Photo: Ryan Libre
YOU KNOW YOU secretly want to be a National Geographic photographer. But it takes a lot more than hoping. Self-learning is fun and cheap, but takes discipline. Check out these nine steps and resources.
1. Study photo books.
Go to the public library or local book store and look at photo books while asking questions such as: “What makes this photo great?” “Why are these photos side by side?” “Why does this photographer only shoot B&W?” If you do this on a regular basis it can dramatically improve your photography and is enjoyable!
2. Take notes.
Self learning can lack focus unless you take notes so you can follow up on questions and ideas. I started with a list of specific things I wanted to learn about photography. “What is White Balance and how do I use it?” “How slow can I hand hold the camera without getting a blurry photo?” “What is the rule of 1/3?” etc. Many years later I’m still adding new questions to this same piece of paper.
3. Listen to podcasts
5. iTunes U
Ever wanted to study “Photography as Inquiry” at MIT, or “Documentary Studies” at Duke, but don’t have the time, not to mention the money? With iTunes U you can put them on you laptop and study them at your leisure for free.
iTunes U is new and is adding courses all the time. Be be sure to search for “photography” and see what classes, guest speakers and MOMA events come up. If you have iTunes, you already have iTunes U, most people just don’t know it. These are real college classes and have a lot of good learning inside, but just like real college classes they aren’t always thrilling. Pick your classes and teachers carefully.
This is no doubt the hardest part of self learning. Self critique means many things. For example, when evaluating a specific photograph, asking “how could this be better?” can also be translated into “what have I learned in the last 6 months?” The nature of critique is that 2 ideas are better than one, and 3 better than 2. This is why no one is truly “self taught.” We need others’ ideas and opinions to grow.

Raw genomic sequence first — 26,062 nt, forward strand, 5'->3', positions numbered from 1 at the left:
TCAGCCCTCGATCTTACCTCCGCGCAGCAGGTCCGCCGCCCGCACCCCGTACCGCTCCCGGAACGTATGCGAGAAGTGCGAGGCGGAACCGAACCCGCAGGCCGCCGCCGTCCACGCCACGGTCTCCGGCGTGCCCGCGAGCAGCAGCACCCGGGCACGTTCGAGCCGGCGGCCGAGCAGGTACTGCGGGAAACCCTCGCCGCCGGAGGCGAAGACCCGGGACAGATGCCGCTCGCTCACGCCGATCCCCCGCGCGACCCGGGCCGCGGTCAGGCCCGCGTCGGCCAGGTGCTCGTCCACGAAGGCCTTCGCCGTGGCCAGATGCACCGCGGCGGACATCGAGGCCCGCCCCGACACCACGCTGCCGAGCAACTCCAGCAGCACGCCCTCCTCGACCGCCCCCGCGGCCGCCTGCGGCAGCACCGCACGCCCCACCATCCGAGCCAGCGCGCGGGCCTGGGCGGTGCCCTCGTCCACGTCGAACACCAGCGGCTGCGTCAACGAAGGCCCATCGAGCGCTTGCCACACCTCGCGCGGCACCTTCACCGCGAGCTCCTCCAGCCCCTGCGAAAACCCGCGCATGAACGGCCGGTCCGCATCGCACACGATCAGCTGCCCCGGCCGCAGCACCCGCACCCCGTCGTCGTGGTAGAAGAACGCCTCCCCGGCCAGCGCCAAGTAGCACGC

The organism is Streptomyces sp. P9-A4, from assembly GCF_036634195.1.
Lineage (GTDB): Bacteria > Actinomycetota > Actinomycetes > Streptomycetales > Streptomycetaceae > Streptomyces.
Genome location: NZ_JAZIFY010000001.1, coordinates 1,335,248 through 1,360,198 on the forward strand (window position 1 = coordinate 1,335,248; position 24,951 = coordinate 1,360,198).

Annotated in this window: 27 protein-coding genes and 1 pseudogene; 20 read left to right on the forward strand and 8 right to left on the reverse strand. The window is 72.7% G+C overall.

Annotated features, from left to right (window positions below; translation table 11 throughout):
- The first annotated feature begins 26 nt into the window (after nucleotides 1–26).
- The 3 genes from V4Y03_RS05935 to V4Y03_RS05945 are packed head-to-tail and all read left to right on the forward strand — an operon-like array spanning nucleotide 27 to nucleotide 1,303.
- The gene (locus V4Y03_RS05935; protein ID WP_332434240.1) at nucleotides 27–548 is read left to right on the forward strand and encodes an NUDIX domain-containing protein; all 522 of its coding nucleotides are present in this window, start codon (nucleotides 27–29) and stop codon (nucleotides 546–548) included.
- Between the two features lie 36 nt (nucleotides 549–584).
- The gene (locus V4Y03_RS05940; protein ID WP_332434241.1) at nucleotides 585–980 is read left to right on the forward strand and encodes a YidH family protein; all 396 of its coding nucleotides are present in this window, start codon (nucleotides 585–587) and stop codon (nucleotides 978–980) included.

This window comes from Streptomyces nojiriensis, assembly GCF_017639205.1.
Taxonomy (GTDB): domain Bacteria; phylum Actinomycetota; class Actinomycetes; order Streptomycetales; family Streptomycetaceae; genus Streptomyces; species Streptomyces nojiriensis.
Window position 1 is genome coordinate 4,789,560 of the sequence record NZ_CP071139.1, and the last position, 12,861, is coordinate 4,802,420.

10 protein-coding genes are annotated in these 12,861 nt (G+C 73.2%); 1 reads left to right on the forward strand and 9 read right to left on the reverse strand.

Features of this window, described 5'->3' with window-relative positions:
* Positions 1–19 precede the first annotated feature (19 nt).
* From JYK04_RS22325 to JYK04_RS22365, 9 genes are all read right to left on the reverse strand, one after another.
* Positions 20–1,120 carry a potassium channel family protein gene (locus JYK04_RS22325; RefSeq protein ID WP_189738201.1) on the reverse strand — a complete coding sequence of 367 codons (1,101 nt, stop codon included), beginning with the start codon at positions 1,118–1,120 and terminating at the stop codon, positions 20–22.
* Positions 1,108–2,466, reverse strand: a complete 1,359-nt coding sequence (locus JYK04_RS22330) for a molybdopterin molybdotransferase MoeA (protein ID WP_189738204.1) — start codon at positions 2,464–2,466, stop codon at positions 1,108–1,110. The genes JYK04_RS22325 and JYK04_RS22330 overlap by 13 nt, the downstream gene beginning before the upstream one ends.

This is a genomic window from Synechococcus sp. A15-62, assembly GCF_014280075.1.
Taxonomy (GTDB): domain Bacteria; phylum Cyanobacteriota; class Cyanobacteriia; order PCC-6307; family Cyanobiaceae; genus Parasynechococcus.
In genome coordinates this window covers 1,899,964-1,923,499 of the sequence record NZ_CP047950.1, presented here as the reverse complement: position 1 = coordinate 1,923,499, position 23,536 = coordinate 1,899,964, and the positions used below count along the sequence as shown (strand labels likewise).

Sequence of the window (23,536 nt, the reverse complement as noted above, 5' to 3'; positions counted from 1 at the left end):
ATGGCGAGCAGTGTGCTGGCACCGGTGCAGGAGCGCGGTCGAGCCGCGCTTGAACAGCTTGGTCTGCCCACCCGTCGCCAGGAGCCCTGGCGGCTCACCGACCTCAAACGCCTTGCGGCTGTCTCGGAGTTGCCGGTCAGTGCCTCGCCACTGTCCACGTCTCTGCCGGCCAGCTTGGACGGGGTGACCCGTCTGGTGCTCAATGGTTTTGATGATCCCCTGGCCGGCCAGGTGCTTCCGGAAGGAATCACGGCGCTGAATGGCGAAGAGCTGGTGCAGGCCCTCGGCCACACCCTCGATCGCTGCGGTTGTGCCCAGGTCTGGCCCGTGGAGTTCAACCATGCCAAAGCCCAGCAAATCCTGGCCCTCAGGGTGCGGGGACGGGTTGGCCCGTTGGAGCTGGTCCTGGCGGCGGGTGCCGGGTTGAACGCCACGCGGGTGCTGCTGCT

7. Getting kind but critical opinions
Luckily there are good places to get feedback and opinions about your work outside of learning institutions. A good place to start is someone close to you, someone you trust to be honest and kind but also critical. Another good option is the internet. There are many photo-sharing communities, such as Earth Trek that offer quality and critical feedback for your photos for free. Another good option is posting your photos to a travel community such as the Matador Community and begin a dialog with other travel photographers whose work you admire. The best option is to find a professional who can give you personal attention. Try a local camera shop or even look in the phone book for photographers in your area.
8. Workshops as reinforcement
Nearly everyone who is serious about photography takes workshops from time to time. This includes top pros! There are only 2 ways to be finished learning about photography, give up or die. It’s this ongoing struggle that keeps us engaged and youthful and it’s never too soon nor too late to take a workshop.
9. Let the path be your guide Don’t wait till you are ready to start being a photographer. Let the path tell you when you are ready. Start showing your work in shows; start trying to get it published today. You will get rejections and make mistakes, but it is without a doubt the fastest way to learn.